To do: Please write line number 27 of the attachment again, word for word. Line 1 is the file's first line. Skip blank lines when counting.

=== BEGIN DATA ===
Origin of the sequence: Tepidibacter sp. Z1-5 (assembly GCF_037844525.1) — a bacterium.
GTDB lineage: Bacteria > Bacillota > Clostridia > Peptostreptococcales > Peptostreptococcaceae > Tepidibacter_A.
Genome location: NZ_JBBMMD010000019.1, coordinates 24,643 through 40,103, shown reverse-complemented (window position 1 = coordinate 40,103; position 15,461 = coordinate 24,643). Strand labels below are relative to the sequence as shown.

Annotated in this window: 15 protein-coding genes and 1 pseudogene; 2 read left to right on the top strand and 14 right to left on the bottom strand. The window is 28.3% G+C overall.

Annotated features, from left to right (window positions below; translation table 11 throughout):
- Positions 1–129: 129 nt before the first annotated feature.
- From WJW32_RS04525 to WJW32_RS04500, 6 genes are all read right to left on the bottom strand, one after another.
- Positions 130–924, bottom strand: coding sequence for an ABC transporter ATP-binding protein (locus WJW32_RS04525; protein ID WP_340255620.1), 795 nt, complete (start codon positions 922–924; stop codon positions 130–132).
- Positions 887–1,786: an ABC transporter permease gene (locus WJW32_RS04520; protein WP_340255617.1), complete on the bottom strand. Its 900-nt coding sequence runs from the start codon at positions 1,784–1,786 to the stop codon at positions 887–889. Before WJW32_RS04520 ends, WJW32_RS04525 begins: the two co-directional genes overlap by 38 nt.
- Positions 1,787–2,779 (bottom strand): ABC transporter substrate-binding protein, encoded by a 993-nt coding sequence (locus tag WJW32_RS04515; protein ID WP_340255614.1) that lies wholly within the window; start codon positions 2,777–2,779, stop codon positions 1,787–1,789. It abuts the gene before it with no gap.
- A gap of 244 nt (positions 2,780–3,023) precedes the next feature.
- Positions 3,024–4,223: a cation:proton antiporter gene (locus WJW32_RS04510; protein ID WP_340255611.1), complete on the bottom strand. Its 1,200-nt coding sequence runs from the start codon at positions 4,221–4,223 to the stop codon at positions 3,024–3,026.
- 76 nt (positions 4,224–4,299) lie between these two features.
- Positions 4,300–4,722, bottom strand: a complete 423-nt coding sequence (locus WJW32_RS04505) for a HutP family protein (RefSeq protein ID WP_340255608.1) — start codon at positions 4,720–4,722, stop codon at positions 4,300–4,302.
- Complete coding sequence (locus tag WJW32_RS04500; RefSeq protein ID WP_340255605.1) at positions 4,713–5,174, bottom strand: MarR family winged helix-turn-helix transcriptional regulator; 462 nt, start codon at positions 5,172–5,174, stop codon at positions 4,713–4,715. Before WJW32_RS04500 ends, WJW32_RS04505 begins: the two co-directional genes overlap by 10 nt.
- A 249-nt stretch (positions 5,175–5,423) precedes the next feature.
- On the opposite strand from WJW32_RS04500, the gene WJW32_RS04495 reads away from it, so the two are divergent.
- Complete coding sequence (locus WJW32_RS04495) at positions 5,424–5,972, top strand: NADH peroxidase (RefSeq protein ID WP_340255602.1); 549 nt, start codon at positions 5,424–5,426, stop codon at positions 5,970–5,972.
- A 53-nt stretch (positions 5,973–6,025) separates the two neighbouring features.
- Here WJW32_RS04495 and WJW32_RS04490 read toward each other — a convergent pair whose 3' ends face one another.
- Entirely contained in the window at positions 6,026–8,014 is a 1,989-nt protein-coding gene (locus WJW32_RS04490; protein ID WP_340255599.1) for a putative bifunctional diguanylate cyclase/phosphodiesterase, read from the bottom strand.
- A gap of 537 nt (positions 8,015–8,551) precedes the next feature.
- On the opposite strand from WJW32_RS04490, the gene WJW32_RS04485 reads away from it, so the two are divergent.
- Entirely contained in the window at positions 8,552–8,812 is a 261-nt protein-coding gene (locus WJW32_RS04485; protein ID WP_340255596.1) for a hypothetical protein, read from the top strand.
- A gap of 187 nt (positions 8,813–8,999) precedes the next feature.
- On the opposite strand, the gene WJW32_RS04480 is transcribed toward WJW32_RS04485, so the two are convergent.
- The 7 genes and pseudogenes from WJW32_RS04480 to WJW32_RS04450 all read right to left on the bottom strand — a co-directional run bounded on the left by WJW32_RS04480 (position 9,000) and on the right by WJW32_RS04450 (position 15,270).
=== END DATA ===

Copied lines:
- The 7 genes and pseudogenes from WJW32_RS04480 to WJW32_RS04450 all read right to left on the bottom strand — a co-directional run bounded on the left by WJW32_RS04480 (position 9,000) and on the right by WJW32_RS04450 (position 15,270).